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One-Stage Factor Assay: Extrinsic Coagulation System
When prothrombin time (PT) and activated partial thromboplastin time (APTT) are prolonged, a one-stage assay is used to detect a deficiency of factor II, factor V, or factor X. If PT is abnormal but APTT is normal, factor VII may be deficient.
- To identify a specific factor deficiency in persons with prolonged PT or APTT . To study patients with congenital or acquired coagulation defects.
- To monitor the effects of blood component therapy in factor-deficient patients.
- Explain to the patient that this test is used to assess the function of the blood coagulation mechanism.
- Tell him that a blood sample will be taken. Explain who will perform the venipuncture and when.
- Reassure him that drawing a blood sample will take less than 3 minutes.
- Explain that he may feel slight discomfort from the tourniquet pressure and the needle puncture.
- When the patient is factor deficient and receiving blood component therapy, tell him that he may need a series of tests.
- Withhold oral anticoagulants before the test. If they must be continued, note this on the laboratory slip.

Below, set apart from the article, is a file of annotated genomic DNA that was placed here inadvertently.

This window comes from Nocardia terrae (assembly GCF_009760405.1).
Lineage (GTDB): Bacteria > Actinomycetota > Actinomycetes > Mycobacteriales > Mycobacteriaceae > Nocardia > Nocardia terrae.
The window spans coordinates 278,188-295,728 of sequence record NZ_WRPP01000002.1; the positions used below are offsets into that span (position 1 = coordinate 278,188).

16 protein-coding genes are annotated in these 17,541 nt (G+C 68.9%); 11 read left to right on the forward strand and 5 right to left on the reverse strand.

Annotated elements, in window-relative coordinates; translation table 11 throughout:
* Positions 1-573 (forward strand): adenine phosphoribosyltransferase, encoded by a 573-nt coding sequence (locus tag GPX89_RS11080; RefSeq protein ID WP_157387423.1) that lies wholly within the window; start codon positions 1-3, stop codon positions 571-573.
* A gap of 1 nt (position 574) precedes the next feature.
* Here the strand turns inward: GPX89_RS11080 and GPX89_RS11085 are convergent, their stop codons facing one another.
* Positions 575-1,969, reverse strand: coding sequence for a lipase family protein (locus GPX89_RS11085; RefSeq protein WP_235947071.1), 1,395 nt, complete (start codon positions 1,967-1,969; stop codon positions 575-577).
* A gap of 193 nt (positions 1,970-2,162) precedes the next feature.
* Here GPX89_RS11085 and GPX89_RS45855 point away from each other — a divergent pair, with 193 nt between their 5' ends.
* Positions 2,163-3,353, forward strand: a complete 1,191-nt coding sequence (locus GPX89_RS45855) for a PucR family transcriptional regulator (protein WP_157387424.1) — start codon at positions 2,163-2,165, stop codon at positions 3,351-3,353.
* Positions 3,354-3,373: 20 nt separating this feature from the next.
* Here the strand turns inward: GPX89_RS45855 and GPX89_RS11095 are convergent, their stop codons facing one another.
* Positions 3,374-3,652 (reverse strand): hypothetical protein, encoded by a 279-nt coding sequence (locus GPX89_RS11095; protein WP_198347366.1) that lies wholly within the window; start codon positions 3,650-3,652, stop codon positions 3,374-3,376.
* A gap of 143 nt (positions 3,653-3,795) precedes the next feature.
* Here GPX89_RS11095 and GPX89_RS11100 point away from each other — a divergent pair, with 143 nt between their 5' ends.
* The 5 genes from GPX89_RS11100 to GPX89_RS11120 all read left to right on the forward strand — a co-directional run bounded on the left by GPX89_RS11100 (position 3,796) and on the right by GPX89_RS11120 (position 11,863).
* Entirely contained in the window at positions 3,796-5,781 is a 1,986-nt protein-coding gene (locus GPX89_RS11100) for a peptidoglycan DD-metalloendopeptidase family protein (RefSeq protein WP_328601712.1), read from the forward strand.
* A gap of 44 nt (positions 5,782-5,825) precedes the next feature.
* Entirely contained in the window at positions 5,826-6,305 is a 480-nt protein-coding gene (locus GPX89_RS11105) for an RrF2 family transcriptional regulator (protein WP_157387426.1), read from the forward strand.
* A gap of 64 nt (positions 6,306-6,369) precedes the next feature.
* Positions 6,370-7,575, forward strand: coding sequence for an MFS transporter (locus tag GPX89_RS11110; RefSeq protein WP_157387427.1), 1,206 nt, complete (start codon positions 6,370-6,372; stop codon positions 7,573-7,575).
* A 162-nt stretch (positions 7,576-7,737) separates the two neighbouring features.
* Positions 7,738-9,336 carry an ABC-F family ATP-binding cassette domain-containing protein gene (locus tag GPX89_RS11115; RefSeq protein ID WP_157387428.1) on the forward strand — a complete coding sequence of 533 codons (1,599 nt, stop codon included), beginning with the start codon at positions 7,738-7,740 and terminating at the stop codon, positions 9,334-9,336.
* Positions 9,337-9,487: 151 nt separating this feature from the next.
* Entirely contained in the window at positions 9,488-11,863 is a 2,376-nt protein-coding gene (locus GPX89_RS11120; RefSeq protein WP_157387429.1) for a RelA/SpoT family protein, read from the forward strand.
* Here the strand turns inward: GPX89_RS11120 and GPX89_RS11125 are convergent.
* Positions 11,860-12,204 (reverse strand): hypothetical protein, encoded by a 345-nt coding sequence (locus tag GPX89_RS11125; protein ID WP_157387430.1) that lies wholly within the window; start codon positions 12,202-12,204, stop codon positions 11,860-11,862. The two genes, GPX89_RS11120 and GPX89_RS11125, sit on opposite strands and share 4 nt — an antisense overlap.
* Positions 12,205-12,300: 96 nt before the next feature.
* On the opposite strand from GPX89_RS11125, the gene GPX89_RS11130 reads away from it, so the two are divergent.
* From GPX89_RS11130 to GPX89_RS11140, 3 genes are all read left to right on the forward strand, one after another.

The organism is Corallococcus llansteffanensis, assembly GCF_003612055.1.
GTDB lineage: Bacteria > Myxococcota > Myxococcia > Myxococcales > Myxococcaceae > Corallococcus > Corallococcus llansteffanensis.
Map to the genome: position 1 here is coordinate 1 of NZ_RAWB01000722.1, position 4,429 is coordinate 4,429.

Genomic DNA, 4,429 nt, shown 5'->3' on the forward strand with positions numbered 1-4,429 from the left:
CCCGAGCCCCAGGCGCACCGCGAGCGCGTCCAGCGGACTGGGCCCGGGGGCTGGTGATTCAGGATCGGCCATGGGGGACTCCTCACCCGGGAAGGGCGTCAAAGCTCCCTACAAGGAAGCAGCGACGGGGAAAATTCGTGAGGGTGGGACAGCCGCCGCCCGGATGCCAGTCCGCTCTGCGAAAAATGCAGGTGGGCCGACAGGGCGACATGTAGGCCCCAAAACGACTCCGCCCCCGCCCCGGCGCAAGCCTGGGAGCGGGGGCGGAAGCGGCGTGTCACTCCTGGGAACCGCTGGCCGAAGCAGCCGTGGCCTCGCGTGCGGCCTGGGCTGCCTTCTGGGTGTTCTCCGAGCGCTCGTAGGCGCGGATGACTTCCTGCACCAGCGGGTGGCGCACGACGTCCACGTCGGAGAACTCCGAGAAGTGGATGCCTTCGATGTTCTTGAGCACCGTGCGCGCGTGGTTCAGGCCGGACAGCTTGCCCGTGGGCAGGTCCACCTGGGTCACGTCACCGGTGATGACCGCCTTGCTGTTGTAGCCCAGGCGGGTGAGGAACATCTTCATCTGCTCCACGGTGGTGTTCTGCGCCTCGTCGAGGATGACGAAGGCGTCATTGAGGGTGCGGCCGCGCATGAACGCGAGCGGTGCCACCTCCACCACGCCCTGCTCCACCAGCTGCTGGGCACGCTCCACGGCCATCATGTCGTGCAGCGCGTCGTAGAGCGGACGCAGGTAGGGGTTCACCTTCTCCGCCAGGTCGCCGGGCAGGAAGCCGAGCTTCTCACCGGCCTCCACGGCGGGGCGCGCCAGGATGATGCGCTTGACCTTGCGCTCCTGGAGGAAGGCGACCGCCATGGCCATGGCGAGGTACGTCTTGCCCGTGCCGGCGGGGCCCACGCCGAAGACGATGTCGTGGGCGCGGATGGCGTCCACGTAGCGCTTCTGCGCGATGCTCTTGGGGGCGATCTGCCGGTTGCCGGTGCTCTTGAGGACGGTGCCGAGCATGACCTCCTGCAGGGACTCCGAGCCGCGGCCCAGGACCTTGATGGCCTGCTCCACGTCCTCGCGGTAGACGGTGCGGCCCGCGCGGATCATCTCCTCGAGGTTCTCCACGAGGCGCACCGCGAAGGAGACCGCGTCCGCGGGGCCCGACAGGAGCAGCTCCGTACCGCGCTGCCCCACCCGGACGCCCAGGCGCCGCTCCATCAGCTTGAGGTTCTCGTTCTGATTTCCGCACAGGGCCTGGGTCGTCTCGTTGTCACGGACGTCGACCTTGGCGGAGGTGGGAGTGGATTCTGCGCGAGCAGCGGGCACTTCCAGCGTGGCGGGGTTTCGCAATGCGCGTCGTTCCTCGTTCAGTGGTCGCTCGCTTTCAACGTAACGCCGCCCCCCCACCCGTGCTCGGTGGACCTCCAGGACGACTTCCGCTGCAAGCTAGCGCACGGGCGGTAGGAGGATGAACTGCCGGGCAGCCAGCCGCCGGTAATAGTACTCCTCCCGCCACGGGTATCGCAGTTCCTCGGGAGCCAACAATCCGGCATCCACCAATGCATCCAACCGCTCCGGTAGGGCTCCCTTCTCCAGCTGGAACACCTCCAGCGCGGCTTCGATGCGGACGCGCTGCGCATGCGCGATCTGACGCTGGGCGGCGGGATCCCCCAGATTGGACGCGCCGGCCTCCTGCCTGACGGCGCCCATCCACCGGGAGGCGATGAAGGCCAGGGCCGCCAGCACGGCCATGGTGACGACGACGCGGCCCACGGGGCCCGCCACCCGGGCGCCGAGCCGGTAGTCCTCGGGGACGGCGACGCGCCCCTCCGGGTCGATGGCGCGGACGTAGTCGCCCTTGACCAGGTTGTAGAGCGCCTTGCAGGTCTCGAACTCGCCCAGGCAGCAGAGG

- Inform the patient that food or fluids need not be restricted before the test.
Procedure and posttest care
- Perform a venipuncture, and collect the sample in a 7-ml blue-top tube.
- If a hematoma develops at the venipuncture site, apply warm soaks.
- A patient with a bleeding disorder may require a pressure bandage to stop bleeding at the venipuncture site.
- If the patient has a suspected coagulation defect, avoid excessive probing during venipuncture; don't leave the tourniquet on too long (it will cause bruising); and apply pressure to the puncture site for 5 minutes or until the bleeding stops.
- Completely fill the collection tube, and invert it gently several times to mix the sample and the anticoagulant.
- Handle the sample gently to prevent hemolysis, and send it to the laboratory immediately, or place it on ice.
Diluted samples of the patient's plasma are added to a substrate plasma deficient in a single factor. The activity of this mixture is compared with normal activity. The reference ranges for the factors are as follows:
- factor II: 80% to 120% of normal
- factor V: 50% to 150% of normal
- factor VII: 65% to 140% of normal
- factor X: 45% to 155% of normal.
If the clotting time for the substrate mixture is prolonged compared to normal, the patient may be deficient in the factor being tested. Deficiency of factor II, factor VII, or factor X may indicate hepatic disease or vitamin K deficiency. Deficiency of factor X may also indicate disseminated intra vascular coagulation (DIC). Factor V deficiency suggests severe hepatic disease, DIC, or fibrinogenolysis. Deficiencies of all four factors may be congenital; absence off factor II is lethal.
- Failure to mix the sample and the anticoagulant adequately, or to send the sample to the laboratory immediately or place it on ice.
- Hemolysis due to rough handling of the sample.
- Oral anticoagulants (possible increases due to inhibition of vitamin K dependent synthesis and activation of tilling factors II, VII, and X, which form in the liver).